Stephen and Karen Thompson, Moss Valley Fine Meats, Povey Farm, Sheffield, Yorkshire
- Employs two full-time workers on the farm and one part-time, in addition to Stephen and Karen
- Supplies more than 50 outlets, with meat produced from butchery
- 200 sows producing about 6,000 pigs a year
- Batch farrowing
- Criss-cross breeding using Large White cross Landrance, Maximus (Pietrain) and Duroc genetics
A rare little gem is how you could describe the family-run Moss Valley Fine Meats, which is home to 200 sows and is producing about 6,000 pigs a year.
There are not many breeding-finishing pig units operating on this scale and making money from it, but owners Stephen and Karen Thompson buck the trend.
They are fourth-generation farmers at Povey Farm, situated on the edge of Sheffield, and have developed a business that has exceptional technical performance – in the top third of producers when compared with AHDB results.
They have also developed a brand that is well-known with top chefs and at farmers markets in the Sheffield area. They kill 15 pigs and producing 0.5t of sausage a week from their on-site butchery business, with two butchers employed full-time.
Although the butchery isn’t the main source of income – most money comes from the remaining pigs, sold to Beadle Price Livestock – the butchery is growing 20% year on year.
An application for Leader funding has been submitted to double the size of the butchery.
The attention to detail is undoubtedly what underpins the excellent technical performance in this closed herd.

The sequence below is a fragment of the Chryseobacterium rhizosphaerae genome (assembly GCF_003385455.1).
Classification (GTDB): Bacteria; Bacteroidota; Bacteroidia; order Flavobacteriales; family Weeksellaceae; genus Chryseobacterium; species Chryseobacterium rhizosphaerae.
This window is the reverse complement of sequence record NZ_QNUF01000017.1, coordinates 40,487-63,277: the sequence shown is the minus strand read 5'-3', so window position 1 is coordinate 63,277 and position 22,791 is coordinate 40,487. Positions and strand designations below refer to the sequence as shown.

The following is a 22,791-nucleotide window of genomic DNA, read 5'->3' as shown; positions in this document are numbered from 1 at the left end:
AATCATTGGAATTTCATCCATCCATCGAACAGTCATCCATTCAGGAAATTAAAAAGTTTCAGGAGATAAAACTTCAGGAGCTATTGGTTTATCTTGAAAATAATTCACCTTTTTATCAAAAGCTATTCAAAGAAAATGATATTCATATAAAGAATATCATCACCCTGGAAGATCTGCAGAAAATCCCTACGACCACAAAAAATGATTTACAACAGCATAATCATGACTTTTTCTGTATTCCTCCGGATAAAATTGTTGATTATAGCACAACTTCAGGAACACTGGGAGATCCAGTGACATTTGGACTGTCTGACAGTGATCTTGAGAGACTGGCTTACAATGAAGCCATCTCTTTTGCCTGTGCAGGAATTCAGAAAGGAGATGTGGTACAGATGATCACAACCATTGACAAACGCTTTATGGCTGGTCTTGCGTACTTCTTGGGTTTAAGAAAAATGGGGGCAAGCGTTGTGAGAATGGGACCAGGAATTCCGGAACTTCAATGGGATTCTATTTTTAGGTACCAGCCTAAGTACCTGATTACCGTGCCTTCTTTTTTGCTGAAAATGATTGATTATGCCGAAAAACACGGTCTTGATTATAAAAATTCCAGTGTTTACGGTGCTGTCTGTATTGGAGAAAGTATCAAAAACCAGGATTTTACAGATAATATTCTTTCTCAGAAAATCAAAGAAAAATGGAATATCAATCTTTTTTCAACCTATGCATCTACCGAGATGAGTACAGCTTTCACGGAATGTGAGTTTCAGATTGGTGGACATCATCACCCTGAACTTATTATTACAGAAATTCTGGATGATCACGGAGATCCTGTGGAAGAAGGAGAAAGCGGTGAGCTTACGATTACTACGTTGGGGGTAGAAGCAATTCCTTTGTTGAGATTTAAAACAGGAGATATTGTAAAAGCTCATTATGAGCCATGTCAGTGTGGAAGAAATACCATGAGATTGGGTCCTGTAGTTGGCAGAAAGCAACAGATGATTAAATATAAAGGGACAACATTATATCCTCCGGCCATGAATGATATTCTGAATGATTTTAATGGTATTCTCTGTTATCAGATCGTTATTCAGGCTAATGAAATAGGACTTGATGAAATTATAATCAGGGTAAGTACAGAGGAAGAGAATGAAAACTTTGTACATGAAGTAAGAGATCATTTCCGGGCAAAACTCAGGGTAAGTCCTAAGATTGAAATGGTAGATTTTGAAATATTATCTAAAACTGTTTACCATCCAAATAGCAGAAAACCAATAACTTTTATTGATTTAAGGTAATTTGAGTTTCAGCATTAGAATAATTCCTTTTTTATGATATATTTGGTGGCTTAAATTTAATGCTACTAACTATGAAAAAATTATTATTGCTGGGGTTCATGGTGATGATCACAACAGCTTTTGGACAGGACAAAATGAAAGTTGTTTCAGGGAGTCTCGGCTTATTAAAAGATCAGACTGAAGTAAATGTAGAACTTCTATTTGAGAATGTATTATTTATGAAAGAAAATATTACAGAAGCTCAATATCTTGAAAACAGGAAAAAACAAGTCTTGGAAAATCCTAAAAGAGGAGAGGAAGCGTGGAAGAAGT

Sows farrow in barns that are 300 years old, with the finishing accommodation next on the list for investment. New fully slated weaner and grower accommodation has recently been completed.
Despite not having state-of-the-art farrowing and finishing accommodation, the herd has high health status, with no in-feed/water antibiotics fed. It is also one of the top breeding herds in terms of performance, with 30 pigs weaned for every sow a year and a pre-weaning mortality of about 12%.
A switch from weekly to batch farrowing in 2013 has made a massive difference to performance, meaning attention can be concentrated at specific times.
Sows are now grouped by parity and remain in that group until they are culled at parity six.
Pigs are also sexed at weaning, which has resulted in less mounting and fewer leg injuries.
The Thompsons are managing the condition of the sows after weaning by continuing to feed a lactating sow feed for four weeks.
Karen believes maintaining sow condition and using a fertility enhancer feed from Harbro has contributed to the large litter sizes.
A criss-cross breeding system is used to aid genetic progress. Duroc is used in the cross for pigs supplying the butchery, due to the intramuscular fat.
Split suckling means smaller pigs can be bunched together at one day old, resulting in better performance because there is less competition. All piglets are offered supplementary milk, which Karen believes helps even out growth and reduces competition, with no teeth clipping required.
Pigs are growing at 750g from weaning until finish at 80kg. Butchery pigs are taken to 100kg deadweight.
The judges liked
- Top technical performance
- Carbon-neutral -85Kw and 15KW wind turbine, straw burner, water borehole and 4Kw of solar PV
- Slurry from pigs used on 80ha of arable land – farm with no P+K
- Takes on vet students and hosts school visits
- Conducts industry trials
- Works with AHDB to help maintain performance